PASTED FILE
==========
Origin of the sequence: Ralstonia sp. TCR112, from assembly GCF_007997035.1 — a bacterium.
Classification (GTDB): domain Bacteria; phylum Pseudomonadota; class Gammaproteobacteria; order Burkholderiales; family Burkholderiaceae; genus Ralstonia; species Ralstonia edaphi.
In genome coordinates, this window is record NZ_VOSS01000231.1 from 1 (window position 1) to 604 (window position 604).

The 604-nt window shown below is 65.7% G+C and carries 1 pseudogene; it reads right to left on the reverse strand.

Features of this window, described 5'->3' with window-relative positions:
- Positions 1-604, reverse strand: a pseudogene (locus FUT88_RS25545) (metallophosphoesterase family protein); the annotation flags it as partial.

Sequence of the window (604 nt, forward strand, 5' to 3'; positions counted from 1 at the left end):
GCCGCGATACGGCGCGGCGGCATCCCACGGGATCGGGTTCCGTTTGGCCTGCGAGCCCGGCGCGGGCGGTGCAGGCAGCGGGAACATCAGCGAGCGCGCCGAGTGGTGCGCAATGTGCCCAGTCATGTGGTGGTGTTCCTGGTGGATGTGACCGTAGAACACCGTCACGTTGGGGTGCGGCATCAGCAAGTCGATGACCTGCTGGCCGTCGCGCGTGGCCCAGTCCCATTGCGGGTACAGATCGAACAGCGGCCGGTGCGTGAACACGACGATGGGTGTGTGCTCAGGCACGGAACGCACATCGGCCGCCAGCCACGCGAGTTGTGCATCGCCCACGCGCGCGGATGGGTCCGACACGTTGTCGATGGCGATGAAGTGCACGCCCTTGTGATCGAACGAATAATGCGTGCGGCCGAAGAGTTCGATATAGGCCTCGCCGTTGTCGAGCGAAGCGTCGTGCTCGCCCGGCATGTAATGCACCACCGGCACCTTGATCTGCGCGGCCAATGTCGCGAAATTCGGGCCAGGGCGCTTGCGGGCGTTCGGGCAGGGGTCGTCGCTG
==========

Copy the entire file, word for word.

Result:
Origin of the sequence: Ralstonia sp. TCR112, from assembly GCF_007997035.1 — a bacterium.
Classification (GTDB): domain Bacteria; phylum Pseudomonadota; class Gammaproteobacteria; order Burkholderiales; family Burkholderiaceae; genus Ralstonia; species Ralstonia edaphi.
In genome coordinates, this window is record NZ_VOSS01000231.1 from 1 (window position 1) to 604 (window position 604).

The 604-nt window shown below is 65.7% G+C and carries 1 pseudogene; it reads right to left on the reverse strand.

Features of this window, described 5'->3' with window-relative positions:
- Positions 1-604, reverse strand: a pseudogene (locus FUT88_RS25545) (metallophosphoesterase family protein); the annotation flags it as partial.

Sequence of the window (604 nt, forward strand, 5' to 3'; positions counted from 1 at the left end):
GCCGCGATACGGCGCGGCGGCATCCCACGGGATCGGGTTCCGTTTGGCCTGCGAGCCCGGCGCGGGCGGTGCAGGCAGCGGGAACATCAGCGAGCGCGCCGAGTGGTGCGCAATGTGCCCAGTCATGTGGTGGTGTTCCTGGTGGATGTGACCGTAGAACACCGTCACGTTGGGGTGCGGCATCAGCAAGTCGATGACCTGCTGGCCGTCGCGCGTGGCCCAGTCCCATTGCGGGTACAGATCGAACAGCGGCCGGTGCGTGAACACGACGATGGGTGTGTGCTCAGGCACGGAACGCACATCGGCCGCCAGCCACGCGAGTTGTGCATCGCCCACGCGCGCGGATGGGTCCGACACGTTGTCGATGGCGATGAAGTGCACGCCCTTGTGATCGAACGAATAATGCGTGCGGCCGAAGAGTTCGATATAGGCCTCGCCGTTGTCGAGCGAAGCGTCGTGCTCGCCCGGCATGTAATGCACCACCGGCACCTTGATCTGCGCGGCCAATGTCGCGAAATTCGGGCCAGGGCGCTTGCGGGCGTTCGGGCAGGGGTCGTCGCTG